Originally Posted by Nychold
What a way to put words in my mouth. I did not say "All you fools drop your 32 bit processors." I'm still running a 32 bit processor right now. But, even you admit 64 bits is the future, so why wait for the future? Especially when it costs the same, or in some cases, less than current technology. (I actually saw a DVD player in Walmart for $30, while a VHS player was $70.) The problem is only that people who are upgrading their machines don't opt for better technology when it smacks them in the face. You don't have to throw your 3.4 GHz Pentium 4 EE PC in the junk just because AMD released a 64 bit processor; as I've said before, 64 bits is nothing new. However, if you are looking to upgrade, there's no reason not to get a 64 bit processor. The software will come if more people decide to have support for it. That's all I said, and nothing more.
Well, you said people were idiots for not wanting to buy 64 bit machines and that's why 64 bit processing wasn't here now ...
There are several problems here to the "upgrading"
1. You compare the old and new technology. While that's true when things are in mass production, the Hammers aren't wide spread. When you consider all the processors that are being sold (typically 135 million or so PC processors a year by Intel alone) and AMD's releasing the Hammer shipping less than a million per quarter, the technology isn't exactly what you call wide spread. Even if AMD sold ALL of the Hammers it could possibly make, it would still only dent the surface of total demand assuming the entire market).
2. The majority of people tend to buy low end machines. Here's where you find the "bang for your buck" phenomenom. Much to Intel's chagrin, more than half of their sales are low priced Celerons. And how many people do you see buying <$100 AMD's? A lot of people buy the cheapest machine that will meet their needs. How many times do you see the $500-800 machines advertised on TV vs the $2000 Dell XPS type machines?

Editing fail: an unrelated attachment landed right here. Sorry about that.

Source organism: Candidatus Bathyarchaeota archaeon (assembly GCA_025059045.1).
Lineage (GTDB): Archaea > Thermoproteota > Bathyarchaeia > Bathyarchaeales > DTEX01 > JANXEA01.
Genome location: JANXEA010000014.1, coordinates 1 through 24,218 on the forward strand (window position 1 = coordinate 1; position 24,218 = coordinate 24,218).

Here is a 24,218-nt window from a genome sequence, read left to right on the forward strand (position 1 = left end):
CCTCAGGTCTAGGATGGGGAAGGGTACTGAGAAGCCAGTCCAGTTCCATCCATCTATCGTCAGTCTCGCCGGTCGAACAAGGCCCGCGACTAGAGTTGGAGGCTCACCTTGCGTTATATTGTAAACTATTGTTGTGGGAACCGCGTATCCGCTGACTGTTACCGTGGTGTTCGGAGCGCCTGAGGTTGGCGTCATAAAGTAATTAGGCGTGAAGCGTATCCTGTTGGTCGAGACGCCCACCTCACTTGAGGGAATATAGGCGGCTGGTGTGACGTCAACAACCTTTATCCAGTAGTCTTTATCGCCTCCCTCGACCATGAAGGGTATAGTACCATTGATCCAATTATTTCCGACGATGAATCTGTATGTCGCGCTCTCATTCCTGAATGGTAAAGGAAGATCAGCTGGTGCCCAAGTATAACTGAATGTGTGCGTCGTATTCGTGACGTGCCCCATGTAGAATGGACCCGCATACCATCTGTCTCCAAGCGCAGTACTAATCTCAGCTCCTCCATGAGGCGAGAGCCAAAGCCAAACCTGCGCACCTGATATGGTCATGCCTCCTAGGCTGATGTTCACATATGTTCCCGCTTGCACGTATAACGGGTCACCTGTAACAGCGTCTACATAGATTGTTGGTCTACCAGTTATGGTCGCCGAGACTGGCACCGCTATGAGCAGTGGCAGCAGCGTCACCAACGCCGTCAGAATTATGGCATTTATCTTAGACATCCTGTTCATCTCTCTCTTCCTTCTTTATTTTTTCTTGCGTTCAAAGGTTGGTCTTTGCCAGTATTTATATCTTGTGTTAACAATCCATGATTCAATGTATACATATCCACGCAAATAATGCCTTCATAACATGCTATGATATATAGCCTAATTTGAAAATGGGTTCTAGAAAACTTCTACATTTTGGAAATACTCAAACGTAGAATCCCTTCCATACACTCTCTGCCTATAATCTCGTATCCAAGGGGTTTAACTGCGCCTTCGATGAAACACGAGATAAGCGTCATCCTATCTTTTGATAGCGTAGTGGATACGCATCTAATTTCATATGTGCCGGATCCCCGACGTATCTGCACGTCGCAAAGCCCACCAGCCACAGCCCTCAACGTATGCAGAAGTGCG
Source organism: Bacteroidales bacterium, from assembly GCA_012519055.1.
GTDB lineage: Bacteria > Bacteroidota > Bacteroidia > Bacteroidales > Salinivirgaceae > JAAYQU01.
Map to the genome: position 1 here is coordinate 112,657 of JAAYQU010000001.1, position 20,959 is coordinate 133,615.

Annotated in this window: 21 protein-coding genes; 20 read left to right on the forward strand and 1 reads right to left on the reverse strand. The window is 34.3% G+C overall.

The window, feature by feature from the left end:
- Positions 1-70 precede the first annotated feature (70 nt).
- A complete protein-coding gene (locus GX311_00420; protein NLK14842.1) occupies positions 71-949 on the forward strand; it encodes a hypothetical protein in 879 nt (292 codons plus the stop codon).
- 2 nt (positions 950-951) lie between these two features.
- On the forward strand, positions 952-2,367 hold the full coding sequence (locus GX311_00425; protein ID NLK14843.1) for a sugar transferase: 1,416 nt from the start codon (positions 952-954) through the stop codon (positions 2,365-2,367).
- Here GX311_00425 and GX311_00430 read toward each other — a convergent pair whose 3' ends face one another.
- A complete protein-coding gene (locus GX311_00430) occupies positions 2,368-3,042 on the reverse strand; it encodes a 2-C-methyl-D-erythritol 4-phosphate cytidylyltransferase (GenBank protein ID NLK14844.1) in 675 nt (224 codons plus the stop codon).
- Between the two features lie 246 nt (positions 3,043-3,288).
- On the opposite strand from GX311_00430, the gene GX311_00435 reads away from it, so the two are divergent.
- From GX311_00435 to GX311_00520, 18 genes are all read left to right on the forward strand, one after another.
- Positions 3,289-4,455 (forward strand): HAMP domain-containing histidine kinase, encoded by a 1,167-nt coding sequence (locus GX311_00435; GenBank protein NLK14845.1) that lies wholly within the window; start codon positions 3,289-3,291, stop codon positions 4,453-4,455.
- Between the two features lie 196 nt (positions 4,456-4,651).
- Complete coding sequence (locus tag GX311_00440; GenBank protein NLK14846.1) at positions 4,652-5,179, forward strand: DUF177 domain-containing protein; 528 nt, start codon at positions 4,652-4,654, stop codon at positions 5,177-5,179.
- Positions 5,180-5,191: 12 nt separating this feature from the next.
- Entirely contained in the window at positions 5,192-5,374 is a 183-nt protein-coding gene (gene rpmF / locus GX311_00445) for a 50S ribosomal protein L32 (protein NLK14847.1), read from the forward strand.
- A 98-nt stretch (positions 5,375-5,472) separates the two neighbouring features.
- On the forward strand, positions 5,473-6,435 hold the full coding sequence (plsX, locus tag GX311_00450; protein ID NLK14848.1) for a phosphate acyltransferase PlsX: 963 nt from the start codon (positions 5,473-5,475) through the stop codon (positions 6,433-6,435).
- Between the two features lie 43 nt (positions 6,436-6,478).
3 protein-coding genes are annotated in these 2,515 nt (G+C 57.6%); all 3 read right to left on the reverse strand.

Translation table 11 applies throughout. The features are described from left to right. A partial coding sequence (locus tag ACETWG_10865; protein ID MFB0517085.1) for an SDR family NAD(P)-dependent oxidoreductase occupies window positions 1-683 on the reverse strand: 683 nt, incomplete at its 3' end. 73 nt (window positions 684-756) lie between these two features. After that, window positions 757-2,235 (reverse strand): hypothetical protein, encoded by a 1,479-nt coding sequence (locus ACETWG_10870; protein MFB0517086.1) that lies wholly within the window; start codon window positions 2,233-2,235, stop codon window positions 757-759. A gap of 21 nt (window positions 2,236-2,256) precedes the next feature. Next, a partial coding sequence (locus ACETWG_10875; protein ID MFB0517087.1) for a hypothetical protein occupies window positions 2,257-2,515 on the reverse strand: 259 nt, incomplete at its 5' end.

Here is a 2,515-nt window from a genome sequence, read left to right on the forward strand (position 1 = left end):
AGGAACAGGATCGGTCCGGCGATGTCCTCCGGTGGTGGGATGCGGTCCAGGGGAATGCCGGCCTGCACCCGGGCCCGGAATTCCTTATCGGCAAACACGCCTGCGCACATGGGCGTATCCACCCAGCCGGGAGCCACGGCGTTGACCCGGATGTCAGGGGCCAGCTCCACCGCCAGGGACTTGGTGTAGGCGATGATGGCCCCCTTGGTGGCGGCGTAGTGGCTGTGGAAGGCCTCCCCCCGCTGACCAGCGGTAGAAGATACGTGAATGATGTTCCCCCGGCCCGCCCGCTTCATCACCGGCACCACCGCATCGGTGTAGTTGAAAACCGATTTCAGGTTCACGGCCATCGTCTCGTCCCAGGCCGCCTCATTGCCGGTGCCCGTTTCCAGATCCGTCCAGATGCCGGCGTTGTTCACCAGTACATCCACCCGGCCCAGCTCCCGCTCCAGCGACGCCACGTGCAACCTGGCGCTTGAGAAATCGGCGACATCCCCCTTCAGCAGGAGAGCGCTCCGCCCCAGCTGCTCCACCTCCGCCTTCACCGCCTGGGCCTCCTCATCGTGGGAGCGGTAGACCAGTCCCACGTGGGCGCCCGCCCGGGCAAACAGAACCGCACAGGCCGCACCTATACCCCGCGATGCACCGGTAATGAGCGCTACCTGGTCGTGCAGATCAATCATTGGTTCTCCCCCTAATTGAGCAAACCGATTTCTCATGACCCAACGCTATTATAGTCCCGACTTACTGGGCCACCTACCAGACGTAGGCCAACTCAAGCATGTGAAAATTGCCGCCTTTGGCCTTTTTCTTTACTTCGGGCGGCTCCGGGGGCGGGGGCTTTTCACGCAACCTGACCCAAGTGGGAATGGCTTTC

3. People aren't necessarily going to be sold until the apps that they use ship. Even then, they still might opt for the 32 bit software due to cost. With 64 bit being a new thing, I'm willing to bet that there will be premiums for both the software and the hardware. Do you think the average Joe would pay $50-100 (guessing) for Office64?
[QOUTE]Quite the contrary actually. And yes, I've written Operating Systems, and designed my own architecture (all theoretical, of course). Yes...the 4 GB barrier is a bunch of horse droppings with a side of cow pizzle. There's a 64 GB limit on the best 32 bit processors out there now. (If you want to know more about that, I suggest www.sandpile.org
). So I won't use that as a defence, but there is a "4 GB" memory barrier. In order to gain 64 GB of memory, a processor hasto change it's page granularity from 4,096 bytes (4 KB) to a full segment (64 KB). Plus, the base address still can't be above 4 GB, so in order to access the additional 60 GB, you can only have one selector, which means no protected mode in the high memory.